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The people who brought you the Great Economic Meltdown of 2008 have a new idea for you — although if they get their way, you’ll never hear about it. In fact, one of the most striking things about the new push to undo the consumer-friendly financial reforms that followed the crash is the open contempt its backers show for American democracy.

Since this week’s Republican National Convention will present their carefully orchestrated vision of a perfect unregulated, untaxed world, this might be a good time to revisit America’s recent nightmare on Elm Street.

In the waning months of the George W. Bush administration, as American voters were about to choose between Barack Obama and John McCain, the U.S. economy hit a reef the size of Manhattan — or, more precisely, Wall Street. In the wake of that disaster, two questions were repeated over and over, from coast to coast: How did this happen? How can we make sure it never happens again?

One of the most notable responses to that second question was the Dodd-Frank Wall Street Reform and Consumer Protection Act, signed into law by President Obama in 2010. Dodd-Frank brought about the most profound changes in U.S. financial regulation since the Depression-era reforms of the Roosevelt administration. And the comparison is apt — because without this and other strong corrective measures taken in response to the crisis, the damage to the American economy could have been far worse than it was.

Nevertheless, Dodd-Frank came under heavy attack from the beginning, with some arguing that it goes too far and others insisting that it doesn’t go far enough. Dodd-Frank was enacted despite those objections, and with good reason: without it, the foxes on Wall Street were guarding the henhouse — and the rest of America was getting eaten alive.

But now the regulation-be-damned camp — represented by the Romney campaign — has come up with a “fix” that avoids the messiness of political discussion and debate by sidestepping the democratic process entirely. Never mind the inconvenient fact that Dodd-Frank is the law of the land, and that it is the constitutional duty of the executive branch — to which Republican candidate Mitt Romney aspires — to put it into practice.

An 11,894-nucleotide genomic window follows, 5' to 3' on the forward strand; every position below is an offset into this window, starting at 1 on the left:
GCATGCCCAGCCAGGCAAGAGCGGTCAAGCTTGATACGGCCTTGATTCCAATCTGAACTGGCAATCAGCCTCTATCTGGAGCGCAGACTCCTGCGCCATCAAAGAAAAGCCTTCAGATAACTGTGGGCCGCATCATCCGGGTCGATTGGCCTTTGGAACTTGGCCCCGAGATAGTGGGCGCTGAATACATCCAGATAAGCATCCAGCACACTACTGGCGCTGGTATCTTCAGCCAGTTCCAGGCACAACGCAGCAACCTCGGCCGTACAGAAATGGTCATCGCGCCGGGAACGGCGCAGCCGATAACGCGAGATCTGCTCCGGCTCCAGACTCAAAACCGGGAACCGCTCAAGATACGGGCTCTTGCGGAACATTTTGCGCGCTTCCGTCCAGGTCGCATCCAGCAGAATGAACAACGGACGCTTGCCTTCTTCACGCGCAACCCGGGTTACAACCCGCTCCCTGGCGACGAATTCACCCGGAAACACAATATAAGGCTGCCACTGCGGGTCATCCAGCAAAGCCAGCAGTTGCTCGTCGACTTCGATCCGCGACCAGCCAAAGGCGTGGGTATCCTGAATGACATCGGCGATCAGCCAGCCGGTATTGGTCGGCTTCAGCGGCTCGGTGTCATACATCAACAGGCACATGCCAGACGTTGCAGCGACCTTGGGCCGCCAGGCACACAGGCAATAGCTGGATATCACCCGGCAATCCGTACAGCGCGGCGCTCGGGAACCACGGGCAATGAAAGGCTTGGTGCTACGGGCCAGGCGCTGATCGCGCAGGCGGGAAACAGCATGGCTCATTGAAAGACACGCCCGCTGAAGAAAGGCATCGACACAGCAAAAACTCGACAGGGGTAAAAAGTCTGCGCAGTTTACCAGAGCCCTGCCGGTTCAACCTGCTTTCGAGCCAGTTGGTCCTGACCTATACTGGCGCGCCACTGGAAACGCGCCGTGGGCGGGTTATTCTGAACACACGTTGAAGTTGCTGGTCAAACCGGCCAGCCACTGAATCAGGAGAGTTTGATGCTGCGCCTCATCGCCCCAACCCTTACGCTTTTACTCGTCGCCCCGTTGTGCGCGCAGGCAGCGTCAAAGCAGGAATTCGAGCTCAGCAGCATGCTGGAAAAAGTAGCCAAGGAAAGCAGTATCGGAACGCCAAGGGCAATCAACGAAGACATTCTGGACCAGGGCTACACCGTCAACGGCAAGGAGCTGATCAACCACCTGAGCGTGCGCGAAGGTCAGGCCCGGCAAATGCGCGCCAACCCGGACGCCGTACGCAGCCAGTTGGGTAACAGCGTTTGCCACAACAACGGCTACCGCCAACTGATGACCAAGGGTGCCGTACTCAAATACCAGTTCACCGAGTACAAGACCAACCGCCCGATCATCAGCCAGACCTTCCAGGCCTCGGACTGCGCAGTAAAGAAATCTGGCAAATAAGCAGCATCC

Under the would-be president’s plan, agencies would have to eliminate existing regulations in order to implement new ones. Specifically, agencies issuing new regulations would be required to balance the costs of new regulations by identifying offsetting cost reductions in existing regulations. In addition, Congress would have new powers to block regulations that are proposed by the agencies. As Governor Romney’s economic plan affirms, “President Romney will issue an executive order instructing all agencies that they must invite Congress to vote up or down on their major regulations and forbidding them from putting those regulations into effect without congressional approval.”

Sizing up the probable outcome of such a move, American Banker said: “Even if the courts eventually struck down Romney’s proposals — the policies would likely spark legal challenges — they could force delays at agencies such as the Federal Reserve Board, the Federal Deposit Insurance Corp. and the Consumer Financial Protection Bureau.”